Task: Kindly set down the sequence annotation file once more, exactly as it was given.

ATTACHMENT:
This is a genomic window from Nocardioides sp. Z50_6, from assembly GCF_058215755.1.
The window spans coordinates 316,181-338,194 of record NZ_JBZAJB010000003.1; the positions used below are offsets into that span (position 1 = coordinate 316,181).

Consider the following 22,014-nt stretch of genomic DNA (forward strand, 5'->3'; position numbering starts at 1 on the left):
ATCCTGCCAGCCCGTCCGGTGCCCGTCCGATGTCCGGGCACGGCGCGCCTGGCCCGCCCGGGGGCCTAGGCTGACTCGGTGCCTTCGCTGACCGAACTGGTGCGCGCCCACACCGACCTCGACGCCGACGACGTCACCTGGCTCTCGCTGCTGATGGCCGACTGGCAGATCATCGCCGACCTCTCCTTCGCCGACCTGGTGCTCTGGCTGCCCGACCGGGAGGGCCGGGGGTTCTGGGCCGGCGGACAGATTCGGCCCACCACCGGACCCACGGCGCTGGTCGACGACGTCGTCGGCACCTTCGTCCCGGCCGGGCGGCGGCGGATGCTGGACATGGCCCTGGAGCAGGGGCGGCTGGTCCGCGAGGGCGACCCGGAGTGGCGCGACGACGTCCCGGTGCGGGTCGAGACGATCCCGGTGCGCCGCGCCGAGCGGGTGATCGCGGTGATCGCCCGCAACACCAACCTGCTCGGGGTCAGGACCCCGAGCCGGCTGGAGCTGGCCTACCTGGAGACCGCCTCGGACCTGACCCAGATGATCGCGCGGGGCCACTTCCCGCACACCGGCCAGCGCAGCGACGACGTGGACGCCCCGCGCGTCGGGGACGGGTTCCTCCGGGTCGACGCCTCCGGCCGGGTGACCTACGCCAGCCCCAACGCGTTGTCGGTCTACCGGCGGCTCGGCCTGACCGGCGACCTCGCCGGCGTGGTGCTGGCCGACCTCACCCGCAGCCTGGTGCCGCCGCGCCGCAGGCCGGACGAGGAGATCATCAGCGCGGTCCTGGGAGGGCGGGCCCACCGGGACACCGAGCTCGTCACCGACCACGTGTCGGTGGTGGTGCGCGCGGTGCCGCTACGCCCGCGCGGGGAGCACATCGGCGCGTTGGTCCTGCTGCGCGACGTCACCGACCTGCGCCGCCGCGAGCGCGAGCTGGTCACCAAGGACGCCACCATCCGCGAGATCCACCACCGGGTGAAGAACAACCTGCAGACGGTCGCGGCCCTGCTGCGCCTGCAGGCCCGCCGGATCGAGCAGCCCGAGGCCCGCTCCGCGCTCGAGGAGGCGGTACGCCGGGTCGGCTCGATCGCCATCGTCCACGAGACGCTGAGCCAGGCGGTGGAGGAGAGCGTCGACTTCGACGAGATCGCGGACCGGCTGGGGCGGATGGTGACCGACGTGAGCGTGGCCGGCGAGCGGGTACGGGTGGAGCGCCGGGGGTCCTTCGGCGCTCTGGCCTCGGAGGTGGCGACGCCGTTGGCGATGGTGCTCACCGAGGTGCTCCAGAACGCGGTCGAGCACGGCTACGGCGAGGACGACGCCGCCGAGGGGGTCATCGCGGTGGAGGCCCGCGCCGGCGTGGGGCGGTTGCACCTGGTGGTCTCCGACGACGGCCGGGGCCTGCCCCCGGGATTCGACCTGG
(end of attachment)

This is a genomic window from Nocardioides sp. Z50_6, from assembly GCF_058215755.1.
The window spans coordinates 316,181-338,194 of record NZ_JBZAJB010000003.1; the positions used below are offsets into that span (position 1 = coordinate 316,181).

Consider the following 22,014-nt stretch of genomic DNA (forward strand, 5'->3'; position numbering starts at 1 on the left):
ATCCTGCCAGCCCGTCCGGTGCCCGTCCGATGTCCGGGCACGGCGCGCCTGGCCCGCCCGGGGGCCTAGGCTGACTCGGTGCCTTCGCTGACCGAACTGGTGCGCGCCCACACCGACCTCGACGCCGACGACGTCACCTGGCTCTCGCTGCTGATGGCCGACTGGCAGATCATCGCCGACCTCTCCTTCGCCGACCTGGTGCTCTGGCTGCCCGACCGGGAGGGCCGGGGGTTCTGGGCCGGCGGACAGATTCGGCCCACCACCGGACCCACGGCGCTGGTCGACGACGTCGTCGGCACCTTCGTCCCGGCCGGGCGGCGGCGGATGCTGGACATGGCCCTGGAGCAGGGGCGGCTGGTCCGCGAGGGCGACCCGGAGTGGCGCGACGACGTCCCGGTGCGGGTCGAGACGATCCCGGTGCGCCGCGCCGAGCGGGTGATCGCGGTGATCGCCCGCAACACCAACCTGCTCGGGGTCAGGACCCCGAGCCGGCTGGAGCTGGCCTACCTGGAGACCGCCTCGGACCTGACCCAGATGATCGCGCGGGGCCACTTCCCGCACACCGGCCAGCGCAGCGACGACGTGGACGCCCCGCGCGTCGGGGACGGGTTCCTCCGGGTCGACGCCTCCGGCCGGGTGACCTACGCCAGCCCCAACGCGTTGTCGGTCTACCGGCGGCTCGGCCTGACCGGCGACCTCGCCGGCGTGGTGCTGGCCGACCTCACCCGCAGCCTGGTGCCGCCGCGCCGCAGGCCGGACGAGGAGATCATCAGCGCGGTCCTGGGAGGGCGGGCCCACCGGGACACCGAGCTCGTCACCGACCACGTGTCGGTGGTGGTGCGCGCGGTGCCGCTACGCCCGCGCGGGGAGCACATCGGCGCGTTGGTCCTGCTGCGCGACGTCACCGACCTGCGCCGCCGCGAGCGCGAGCTGGTCACCAAGGACGCCACCATCCGCGAGATCCACCACCGGGTGAAGAACAACCTGCAGACGGTCGCGGCCCTGCTGCGCCTGCAGGCCCGCCGGATCGAGCAGCCCGAGGCCCGCTCCGCGCTCGAGGAGGCGGTACGCCGGGTCGGCTCGATCGCCATCGTCCACGAGACGCTGAGCCAGGCGGTGGAGGAGAGCGTCGACTTCGACGAGATCGCGGACCGGCTGGGGCGGATGGTGACCGACGTGAGCGTGGCCGGCGAGCGGGTACGGGTGGAGCGCCGGGGGTCCTTCGGCGCTCTGGCCTCGGAGGTGGCGACGCCGTTGGCGATGGTGCTCACCGAGGTGCTCCAGAACGCGGTCGAGCACGGCTACGGCGAGGACGACGCCGCCGAGGGGGTCATCGCGGTGGAGGCCCGCGCCGGCGTGGGGCGGTTGCACCTGGTGGTCTCCGACGACGGCCGGGGCCTGCCCCCGGGATTCGACCTGG